Solar Access Laws are the Easiest Way Around Obstructive Homeowners’ Associations

solar panel roof

Many Homeowners' Associations do not approve of solar panels on the grounds that they are unsightly additions to the home.

Most of the power plants in the United States run on coal, which is dirty energy that pollutes the air. That one fact alone should be enough to move the progress of renewable energy forward at a rapid pace. But the fact is that the switch to renewable energy such as solar power is very much an uphill climb. Perhaps no one is more aware of this fact than homeowners who are blocked by their homeowners’ associations (HOAs) from using solar panels.

The battle between people who want to install solar panels on their homes and HOAs is not a new one. As far back as the 1970s, California, for instance, found the need to enact a law which prohibited homeowners’ associations from forcing aesthetic changes related to solar panels if the alterations cost more than $2,000 or decreased a system’s efficiency by a margin of more than 20%. And in news this week, a Georgia couple was denied the right to have solar panels by their HOA. The solar access laws seek to prevent this.

The arguments made by the HOAs are theoretically all related to ensuring that the value of neighboring homes isn’t negatively affected by unsightly solar photovoltaic (PV) systems. This fact is ironic because statistics clearly show that for every $1 saved in electricity annually because of solar panels on a home, the value of the house goes up at least $20. In many neighborhoods, homes with solar panels are snatched up more quickly than those without.

All of these conflicting arguments aside, homeowners’ associations are frequently a huge obstruction to families who are interested in reducing their carbon footprint by installing solar panels on their rooftops. In fact, HOAs have a great deal of power. They set a wide variety of restrictions on things such as the type of lawn furniture you can use, the color you can paint your home, and the type of landscaping you can have. The aesthetics of solar PV systems is seemingly an enemy to an otherwise enviable neighborhood.

Most states have laws related to solar access, and sometimes those laws address the sticky issue of homeowners’ associations, stating that HOAs are barred from restricting a homeowner’s right to install solar panels. States which have laws that override any HOA contracts seeking to deny the right to install solar PV systems include: Arizona, California, Colorado, Delaware, Florida, Maine, Maryland, Massachusetts, Nevada, New Jersey, North Carolina, Oregon, Vermont, Virginia, and Wisconsin. The HOAs do usually maintain the power to provide strict guidelines on where and how the solar panels are installed, however. What they can’t do is take steps to purposely delay installation of the solar panels.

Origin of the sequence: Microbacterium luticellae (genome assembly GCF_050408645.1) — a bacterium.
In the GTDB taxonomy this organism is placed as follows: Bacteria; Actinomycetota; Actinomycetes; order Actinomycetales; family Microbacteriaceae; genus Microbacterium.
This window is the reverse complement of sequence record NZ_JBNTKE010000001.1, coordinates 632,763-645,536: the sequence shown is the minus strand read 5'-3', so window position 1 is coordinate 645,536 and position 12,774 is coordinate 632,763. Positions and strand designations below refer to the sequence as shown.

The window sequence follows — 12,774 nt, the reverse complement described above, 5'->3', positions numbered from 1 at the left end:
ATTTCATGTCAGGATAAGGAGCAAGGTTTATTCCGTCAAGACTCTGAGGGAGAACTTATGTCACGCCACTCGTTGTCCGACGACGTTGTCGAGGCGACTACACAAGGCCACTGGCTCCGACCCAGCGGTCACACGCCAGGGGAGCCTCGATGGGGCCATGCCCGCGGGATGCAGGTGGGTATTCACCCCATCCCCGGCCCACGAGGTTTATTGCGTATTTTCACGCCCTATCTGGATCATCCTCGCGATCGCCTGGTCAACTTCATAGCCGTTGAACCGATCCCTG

solar PV roof

If solar access laws are not available in your state, get involved in the movement to get these laws passed.

A homeowner who doesn’t reside in one of the above-named states and wants to go solar but can’t because of provisions set out by their HOA would be best served by getting in on the fight to change state laws.

Actually, a federal law called The American Clean Energy and Security Act of 2009 (H.R. 2454) has passed the House of Representatives but hasn’t passed the Senate. If it were to pass, the rights of all Americans to have solar panels would be protected.

The switch to renewable energy has many battles to face before the majority of the power supply in America is clean. Getting around HOAs seeking to stop the installation of solar panels is just one of them.

Learn more about installing solar PV or solar thermal panels on your home, and contact the NASS member store nearest you.

PPhoto Credit: Dave Dugdale, Living Off Grid

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  1. theresa tobin-quereto says:

    I live in hawaii and want to get solar electric panels. I have a solar water heater which my HOA approved however they will not approve and give the OK for the solar electric panels. They have been dragging there feet since Aug. I wanted to get this done by years end for tax and cedit reasons. Is there anything I can do?


  1. […] will be removed because of a federal law which the House of Representatives has passed called The American Clean Energy and Security Act of 2009 (H.R. 2454). The law has not passed the Senate. But if it did, all Americans would gain the right to install […]